Knocking Down Walls

327 RoslerMy autobiography
by Uwe Rösler & David Clayton
Trinity Mirror, £16.99
Reviewed by John Van Laer
From WSC 327 May 2014

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Uwe Rösler is one of the best-known German footballers to have played in England but is widely regarded in his homeland as nothing more than a journeyman striker. Somewhat injury-prone and sporadically effective at various clubs in Germany before and after the fall of the Berlin Wall, Rösler’s cult status among Manchester City fans remains a mystery to those whose only memory of him is for playing in East Germany’s last-ever international fixture in 1990.

His autobiography is yet to appear in German (although each chapter has a title in his native language) but is certainly not just aimed at diehard City fans. As the title suggests, much of Knocking Down Walls deals with his childhood in East Germany and the opportunities afforded by the collapse of the communist system after 1989. He seems keenly aware of the important role in his personal development played by his years in the East German sporting system. Remarkably, neither of his parents were Communist Party members but that didn’t prevent the young Rösler from being offered a prized place in the academy system at Lokomotive Leipzig, one of the biggest names in East German football. Rigid discipline and pressure to succeed became part of daily life for all trainees, in a world where seniority was defined by the canteen tokens their performance merited rather than financial rewards.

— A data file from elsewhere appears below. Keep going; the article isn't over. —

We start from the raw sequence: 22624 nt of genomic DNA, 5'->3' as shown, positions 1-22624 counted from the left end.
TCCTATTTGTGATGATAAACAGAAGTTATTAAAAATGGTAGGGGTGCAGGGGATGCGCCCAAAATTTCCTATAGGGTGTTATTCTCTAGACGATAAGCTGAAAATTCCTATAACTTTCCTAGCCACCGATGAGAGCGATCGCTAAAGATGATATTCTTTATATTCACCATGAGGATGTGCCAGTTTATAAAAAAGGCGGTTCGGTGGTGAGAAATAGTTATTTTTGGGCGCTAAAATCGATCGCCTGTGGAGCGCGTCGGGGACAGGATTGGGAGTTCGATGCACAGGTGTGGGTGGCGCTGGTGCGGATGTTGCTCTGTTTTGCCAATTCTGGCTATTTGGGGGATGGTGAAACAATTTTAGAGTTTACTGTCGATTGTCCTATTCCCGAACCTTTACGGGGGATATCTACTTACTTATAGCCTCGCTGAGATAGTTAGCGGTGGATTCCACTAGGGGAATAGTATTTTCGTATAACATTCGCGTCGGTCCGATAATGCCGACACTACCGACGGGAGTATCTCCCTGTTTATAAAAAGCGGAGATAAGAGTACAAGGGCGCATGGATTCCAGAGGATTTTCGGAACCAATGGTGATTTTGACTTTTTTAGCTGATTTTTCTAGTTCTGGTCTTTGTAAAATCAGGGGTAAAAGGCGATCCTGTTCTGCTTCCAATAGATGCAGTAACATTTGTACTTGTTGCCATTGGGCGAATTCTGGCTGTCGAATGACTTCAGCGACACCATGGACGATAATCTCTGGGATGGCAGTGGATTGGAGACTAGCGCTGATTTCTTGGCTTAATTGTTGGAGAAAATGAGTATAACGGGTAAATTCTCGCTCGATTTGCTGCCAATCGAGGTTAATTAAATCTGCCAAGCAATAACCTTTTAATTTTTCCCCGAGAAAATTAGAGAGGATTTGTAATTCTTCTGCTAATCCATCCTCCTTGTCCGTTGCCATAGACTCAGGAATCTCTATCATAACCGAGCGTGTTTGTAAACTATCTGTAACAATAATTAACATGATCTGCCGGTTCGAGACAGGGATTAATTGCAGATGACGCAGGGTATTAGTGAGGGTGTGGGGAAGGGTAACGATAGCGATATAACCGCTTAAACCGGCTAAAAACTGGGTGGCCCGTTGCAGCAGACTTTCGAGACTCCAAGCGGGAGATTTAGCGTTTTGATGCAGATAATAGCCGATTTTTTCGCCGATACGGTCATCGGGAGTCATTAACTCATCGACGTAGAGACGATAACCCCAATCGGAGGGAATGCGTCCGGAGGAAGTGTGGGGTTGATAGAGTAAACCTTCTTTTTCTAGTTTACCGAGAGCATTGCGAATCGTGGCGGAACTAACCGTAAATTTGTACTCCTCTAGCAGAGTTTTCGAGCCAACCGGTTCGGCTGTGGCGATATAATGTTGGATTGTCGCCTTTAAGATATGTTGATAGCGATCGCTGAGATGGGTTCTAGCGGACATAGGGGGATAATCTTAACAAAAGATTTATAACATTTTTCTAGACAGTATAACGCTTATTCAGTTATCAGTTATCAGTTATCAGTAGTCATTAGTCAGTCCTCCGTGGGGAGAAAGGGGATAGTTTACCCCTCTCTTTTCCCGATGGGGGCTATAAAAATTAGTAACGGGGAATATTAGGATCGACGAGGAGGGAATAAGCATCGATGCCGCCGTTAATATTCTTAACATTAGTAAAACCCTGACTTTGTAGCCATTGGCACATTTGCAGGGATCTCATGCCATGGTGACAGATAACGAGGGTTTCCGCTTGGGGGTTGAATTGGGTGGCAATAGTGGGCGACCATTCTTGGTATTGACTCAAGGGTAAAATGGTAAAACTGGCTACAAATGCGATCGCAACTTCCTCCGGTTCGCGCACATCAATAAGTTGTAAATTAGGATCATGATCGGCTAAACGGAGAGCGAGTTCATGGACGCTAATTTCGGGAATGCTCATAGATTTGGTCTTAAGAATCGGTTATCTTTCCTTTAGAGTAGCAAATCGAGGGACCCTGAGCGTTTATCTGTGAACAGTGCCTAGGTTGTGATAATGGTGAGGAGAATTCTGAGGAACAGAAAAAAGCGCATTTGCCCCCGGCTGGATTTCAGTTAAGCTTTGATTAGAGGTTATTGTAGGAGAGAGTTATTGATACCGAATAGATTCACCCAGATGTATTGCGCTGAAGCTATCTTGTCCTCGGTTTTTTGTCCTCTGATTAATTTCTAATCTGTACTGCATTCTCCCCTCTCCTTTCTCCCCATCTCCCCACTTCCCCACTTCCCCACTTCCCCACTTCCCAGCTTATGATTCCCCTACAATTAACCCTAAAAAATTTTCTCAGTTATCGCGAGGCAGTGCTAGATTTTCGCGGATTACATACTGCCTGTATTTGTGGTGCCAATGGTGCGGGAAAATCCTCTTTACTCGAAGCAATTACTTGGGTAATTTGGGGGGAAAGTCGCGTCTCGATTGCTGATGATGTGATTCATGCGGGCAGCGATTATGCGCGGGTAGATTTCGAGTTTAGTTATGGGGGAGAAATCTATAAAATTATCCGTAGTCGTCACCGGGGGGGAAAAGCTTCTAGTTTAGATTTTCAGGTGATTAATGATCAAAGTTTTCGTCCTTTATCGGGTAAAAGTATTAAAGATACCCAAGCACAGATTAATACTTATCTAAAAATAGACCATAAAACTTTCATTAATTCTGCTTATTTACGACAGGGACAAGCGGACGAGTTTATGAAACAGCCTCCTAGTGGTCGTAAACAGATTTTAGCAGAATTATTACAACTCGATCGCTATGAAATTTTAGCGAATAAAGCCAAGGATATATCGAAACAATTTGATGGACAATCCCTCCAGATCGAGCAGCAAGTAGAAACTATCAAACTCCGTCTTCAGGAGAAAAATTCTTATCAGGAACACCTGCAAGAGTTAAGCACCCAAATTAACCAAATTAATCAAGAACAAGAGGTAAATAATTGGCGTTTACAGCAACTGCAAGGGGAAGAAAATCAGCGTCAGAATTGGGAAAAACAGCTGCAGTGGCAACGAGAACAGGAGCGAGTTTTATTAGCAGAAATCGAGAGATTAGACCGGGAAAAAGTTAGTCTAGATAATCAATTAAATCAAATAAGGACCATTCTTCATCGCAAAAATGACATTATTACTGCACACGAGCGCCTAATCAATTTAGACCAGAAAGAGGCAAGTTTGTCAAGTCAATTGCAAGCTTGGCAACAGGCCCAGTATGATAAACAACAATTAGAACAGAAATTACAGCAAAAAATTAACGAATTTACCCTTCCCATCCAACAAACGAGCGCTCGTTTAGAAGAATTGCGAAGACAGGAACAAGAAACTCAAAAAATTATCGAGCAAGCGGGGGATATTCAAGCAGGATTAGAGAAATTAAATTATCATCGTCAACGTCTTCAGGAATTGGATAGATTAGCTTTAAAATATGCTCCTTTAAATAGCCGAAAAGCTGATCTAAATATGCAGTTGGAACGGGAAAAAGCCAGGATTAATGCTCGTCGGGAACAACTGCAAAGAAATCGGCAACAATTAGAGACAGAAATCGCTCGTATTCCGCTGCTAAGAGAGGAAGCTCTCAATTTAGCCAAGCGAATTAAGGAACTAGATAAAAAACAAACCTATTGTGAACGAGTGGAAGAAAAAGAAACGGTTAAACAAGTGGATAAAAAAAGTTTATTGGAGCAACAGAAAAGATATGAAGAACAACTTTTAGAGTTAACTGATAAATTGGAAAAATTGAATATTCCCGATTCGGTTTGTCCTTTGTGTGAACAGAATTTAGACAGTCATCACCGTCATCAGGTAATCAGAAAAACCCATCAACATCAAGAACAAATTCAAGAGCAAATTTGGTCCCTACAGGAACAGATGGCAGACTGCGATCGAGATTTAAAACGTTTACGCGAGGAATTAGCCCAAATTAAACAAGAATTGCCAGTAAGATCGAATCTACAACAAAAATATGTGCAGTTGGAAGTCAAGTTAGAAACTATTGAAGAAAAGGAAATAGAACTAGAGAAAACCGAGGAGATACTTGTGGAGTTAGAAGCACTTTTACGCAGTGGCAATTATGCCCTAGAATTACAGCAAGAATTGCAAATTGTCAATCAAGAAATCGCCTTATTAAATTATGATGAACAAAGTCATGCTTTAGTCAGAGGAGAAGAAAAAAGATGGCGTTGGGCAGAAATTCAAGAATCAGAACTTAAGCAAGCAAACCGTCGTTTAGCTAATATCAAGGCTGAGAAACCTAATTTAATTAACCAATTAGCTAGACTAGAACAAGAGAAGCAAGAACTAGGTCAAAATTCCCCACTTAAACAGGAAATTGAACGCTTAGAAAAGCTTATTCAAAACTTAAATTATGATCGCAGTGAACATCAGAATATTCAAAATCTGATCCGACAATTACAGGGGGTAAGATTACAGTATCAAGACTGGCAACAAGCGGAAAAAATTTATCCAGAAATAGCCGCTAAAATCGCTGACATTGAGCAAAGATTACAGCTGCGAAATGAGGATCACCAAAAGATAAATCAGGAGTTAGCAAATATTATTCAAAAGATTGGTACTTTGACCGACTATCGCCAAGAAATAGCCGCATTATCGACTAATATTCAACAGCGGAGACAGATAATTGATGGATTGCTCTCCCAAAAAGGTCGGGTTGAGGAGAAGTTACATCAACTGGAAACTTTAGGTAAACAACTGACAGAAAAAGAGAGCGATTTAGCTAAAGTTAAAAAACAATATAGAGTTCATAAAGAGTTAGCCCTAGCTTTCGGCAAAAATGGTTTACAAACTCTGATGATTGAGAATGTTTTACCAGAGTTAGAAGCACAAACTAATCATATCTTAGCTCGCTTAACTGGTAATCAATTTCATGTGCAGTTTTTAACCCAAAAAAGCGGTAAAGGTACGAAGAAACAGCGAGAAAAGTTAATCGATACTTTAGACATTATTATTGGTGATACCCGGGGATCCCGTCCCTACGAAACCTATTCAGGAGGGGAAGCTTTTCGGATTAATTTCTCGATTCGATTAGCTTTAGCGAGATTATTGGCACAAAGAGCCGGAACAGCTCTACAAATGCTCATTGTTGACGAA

However, Rösler’s temper and unwillingness to accept gradual progression to the first team in Leipzig resulted in his first managerial bust-up and a subsequent transfer to a lower-division team. Such impulsive behaviour became something of a feature of his career, colouring his image in Germany and flaring up most publicly in his outburst at then City manager Alan Ball, who had dropped Rösler from the starting XI for a Manchester derby.

His time in England certainly never featured anything as intimidating as being interviewed by the Stasi (East Germany’s secret police), who threatened to end his footballing career if he refused to become an informant. After this experience, Rösler rarely seems to have been fazed by any negative developments, not even the aggressive tumour in his chest that ended his playing career in Norway and left him with just a five per cent chance of survival.

Since recovering from cancer, his managerial career has described a gradual ascent – first at three clubs in the Norwegian top flight before being given the chance to return to English football at Brentford, a club for which Rösler seemed to have developed a real, and reciprocated, affection. One of the quirks of footballers’ autobiographies is that they often end on phrases such as “hopefully, we can really make things happen over the next few seasons” only for the author to move on shortly after publication. This book is no exception but Rösler’s departure was not acrimonious and his genial personality and professionalism won him many friends during his tenure at Griffin Park.

Indeed, the majority of chapters about his time playing and managing in England and Norway are written with great affection for his adopted homes. While much of his early career was very different to anything experienced by young professionals in England, there are sections of the book that follow a pattern common to many footballing autobiographies: anecdotes about favourite team-mates and unpopular managers, big matches and training ground incidents. However, the historical context and Rösler’s willingness to embrace challenges give Knocking Down Walls something a little different, and it will be interesting to see where his ambition and attitude can take him.

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